WASHINGTON — Comptroller of the Currency Thomas J. Curry released the following statement on today’s reproposal of the risk retention rule required by the Dodd-Frank Wall Street Reform and Consumer Protection Act of 2010:
Today’s reproposal of the risk retention rule makes important strides in ensuring our mortgage markets can operate in a safe and sound manner while meeting the needs of creditworthy borrowers.
Our mortgage markets are important to families, the financial industry, and our national economy. When creditworthy borrowers get the credit they need to buy a home, they improve their lives and the economic well-being of their communities. They create jobs in the housing sector and all of the industries that benefit from a strong housing market, from landscaping to furniture making. When these markets perform as they should, they add stability to our communities. This rulemaking is an important step in addressing some of the problems that contributed to the financial crisis. I think all of us would have preferred to have finished this rule months ago, but this is a particular instance when it is more important to get it right than to do it quickly.
The Dodd-Frank Act contemplated that most mortgage securitizations would be subject to risk retention save for those underwritten to exceptionally high standards—the Qualified Residential Mortgage (QRM). In the agencies’ first efforts to define QRM, we proposed down payments of 20 percent and a debt-to-income (DTI) ratio of 36 percent. Many of the comments on the original proposal raised concerns that the standard would make it too expensive for many people to get loans, even though the exception would apply only to a limited class of mortgages. After much discussion among agencies about the rule, the reproposed rule includes some very significant changes.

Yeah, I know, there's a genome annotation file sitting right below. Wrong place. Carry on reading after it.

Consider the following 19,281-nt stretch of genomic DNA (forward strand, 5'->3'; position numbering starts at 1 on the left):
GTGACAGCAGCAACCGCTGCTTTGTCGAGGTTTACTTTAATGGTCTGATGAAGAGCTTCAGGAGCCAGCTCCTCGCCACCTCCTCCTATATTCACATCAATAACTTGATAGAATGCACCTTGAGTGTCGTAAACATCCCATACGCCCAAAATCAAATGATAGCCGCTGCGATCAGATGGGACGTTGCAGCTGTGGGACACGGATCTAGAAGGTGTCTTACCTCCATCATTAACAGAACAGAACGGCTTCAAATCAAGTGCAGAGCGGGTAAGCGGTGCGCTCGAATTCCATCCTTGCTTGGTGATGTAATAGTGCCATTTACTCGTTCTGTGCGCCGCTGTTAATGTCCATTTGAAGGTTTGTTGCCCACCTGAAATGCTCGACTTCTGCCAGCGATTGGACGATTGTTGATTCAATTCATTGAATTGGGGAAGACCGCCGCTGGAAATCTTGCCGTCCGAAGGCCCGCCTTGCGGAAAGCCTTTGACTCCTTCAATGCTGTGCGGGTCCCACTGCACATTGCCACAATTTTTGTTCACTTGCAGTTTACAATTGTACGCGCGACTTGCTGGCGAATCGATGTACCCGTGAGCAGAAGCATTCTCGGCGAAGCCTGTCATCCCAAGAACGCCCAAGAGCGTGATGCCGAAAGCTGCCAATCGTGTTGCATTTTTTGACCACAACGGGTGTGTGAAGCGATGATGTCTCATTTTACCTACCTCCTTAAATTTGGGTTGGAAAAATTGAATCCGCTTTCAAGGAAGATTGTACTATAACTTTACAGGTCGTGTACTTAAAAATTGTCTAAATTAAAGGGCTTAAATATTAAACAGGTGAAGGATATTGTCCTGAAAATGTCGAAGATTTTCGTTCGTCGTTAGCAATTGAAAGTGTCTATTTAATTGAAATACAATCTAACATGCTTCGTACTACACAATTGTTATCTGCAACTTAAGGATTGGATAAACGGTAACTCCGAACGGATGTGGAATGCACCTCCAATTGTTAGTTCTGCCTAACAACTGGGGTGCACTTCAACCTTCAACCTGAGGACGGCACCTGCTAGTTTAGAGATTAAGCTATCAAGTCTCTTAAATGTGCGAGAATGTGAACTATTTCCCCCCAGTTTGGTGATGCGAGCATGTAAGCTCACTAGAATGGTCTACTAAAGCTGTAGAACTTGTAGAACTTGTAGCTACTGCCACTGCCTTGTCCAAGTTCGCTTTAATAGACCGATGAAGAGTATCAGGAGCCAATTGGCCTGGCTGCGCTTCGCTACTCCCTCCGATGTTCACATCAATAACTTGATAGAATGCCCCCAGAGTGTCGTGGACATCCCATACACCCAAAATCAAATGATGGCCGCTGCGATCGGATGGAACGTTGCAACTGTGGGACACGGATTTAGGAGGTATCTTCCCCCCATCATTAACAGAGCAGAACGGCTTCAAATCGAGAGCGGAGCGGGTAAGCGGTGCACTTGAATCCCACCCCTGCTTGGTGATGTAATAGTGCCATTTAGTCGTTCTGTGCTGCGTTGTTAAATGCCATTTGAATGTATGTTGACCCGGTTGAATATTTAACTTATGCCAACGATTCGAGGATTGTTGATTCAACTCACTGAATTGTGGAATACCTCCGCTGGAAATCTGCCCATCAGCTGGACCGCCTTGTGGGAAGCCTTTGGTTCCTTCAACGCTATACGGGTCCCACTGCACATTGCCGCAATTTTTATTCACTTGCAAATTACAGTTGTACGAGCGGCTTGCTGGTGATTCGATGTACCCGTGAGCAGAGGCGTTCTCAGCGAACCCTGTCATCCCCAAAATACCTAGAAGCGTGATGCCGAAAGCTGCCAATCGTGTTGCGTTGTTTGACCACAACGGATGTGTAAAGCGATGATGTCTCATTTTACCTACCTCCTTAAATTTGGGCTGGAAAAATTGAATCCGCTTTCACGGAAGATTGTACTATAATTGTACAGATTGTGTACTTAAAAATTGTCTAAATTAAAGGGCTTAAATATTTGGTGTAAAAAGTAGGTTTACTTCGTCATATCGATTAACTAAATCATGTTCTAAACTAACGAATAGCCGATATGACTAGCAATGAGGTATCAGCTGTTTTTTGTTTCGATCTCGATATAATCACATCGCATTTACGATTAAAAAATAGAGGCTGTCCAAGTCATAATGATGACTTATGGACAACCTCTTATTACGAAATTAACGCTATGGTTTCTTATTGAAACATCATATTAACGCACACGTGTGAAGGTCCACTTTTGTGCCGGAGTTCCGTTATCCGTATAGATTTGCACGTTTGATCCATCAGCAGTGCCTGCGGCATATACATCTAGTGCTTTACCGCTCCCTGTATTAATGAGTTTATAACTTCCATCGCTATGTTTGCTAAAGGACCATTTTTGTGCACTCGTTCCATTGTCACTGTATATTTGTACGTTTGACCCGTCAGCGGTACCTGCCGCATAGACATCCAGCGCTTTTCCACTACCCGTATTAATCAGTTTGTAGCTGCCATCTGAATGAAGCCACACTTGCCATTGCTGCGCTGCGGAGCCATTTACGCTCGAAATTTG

One especially important revision to the original proposal modifies the definition of QRM. The new proposal equates QRM to the definition of a Qualified Mortgage (QM), as defined under the rule that the CFPB recently finalized. The QM rule does not include underwriting based on credit history, loan-to-value (LTV), or down payment. It does include an analysis of the borrower’s ability to repay, with a maximum DTI of 43 percent. In addition, the QM definition prohibits some types of loans and certain loan features, such as interest-only loans, balloon payments, or negatively amortizing loans. QM allows exceptions for rural lenders or small lenders, and allows loans that meet GSE underwriting standards to qualify for QM status, even with DTIs above 43 percent.
Today’s reproposal also describes an alternative definition of QRM for comment that incorporates certain credit underwriting standards not included in the CFPB’s definition of QM. This alternative, called the QM-plus approach, uses the core QM criteria to define QRM but requires three more aspects of the loan’s underwriting to be considered. First, QRM status would be available only for first-lien loans secured by one-to-four family real properties that constitute the principal dwelling of the borrower, and would not be available if any other recorded or perfected liens on the property exist at closing. Second, QRM would only be available if the LTV at closing did not exceed 70 percent. Third, the borrower’s credit history would need to indicate an ability to manage debt. Data suggest that mortgages made to these more conservative QM-plus standards would be less likely to default than QMs, and that the QM-plus standard would cover a much smaller share of the market.
I support the QRM-equals-QM approach provided in today’s proposed rule and believe that soliciting comments on the alternative approach helps promote a robust conversation and richer understanding of the consequences of the rule we are proposing.
Given the magnitude of these and other changes the agencies have made to address commenters’ concerns, I think it makes sense to repropose the rule and encourage all stakeholders to take the opportunity to provide comment on this important proposed rule.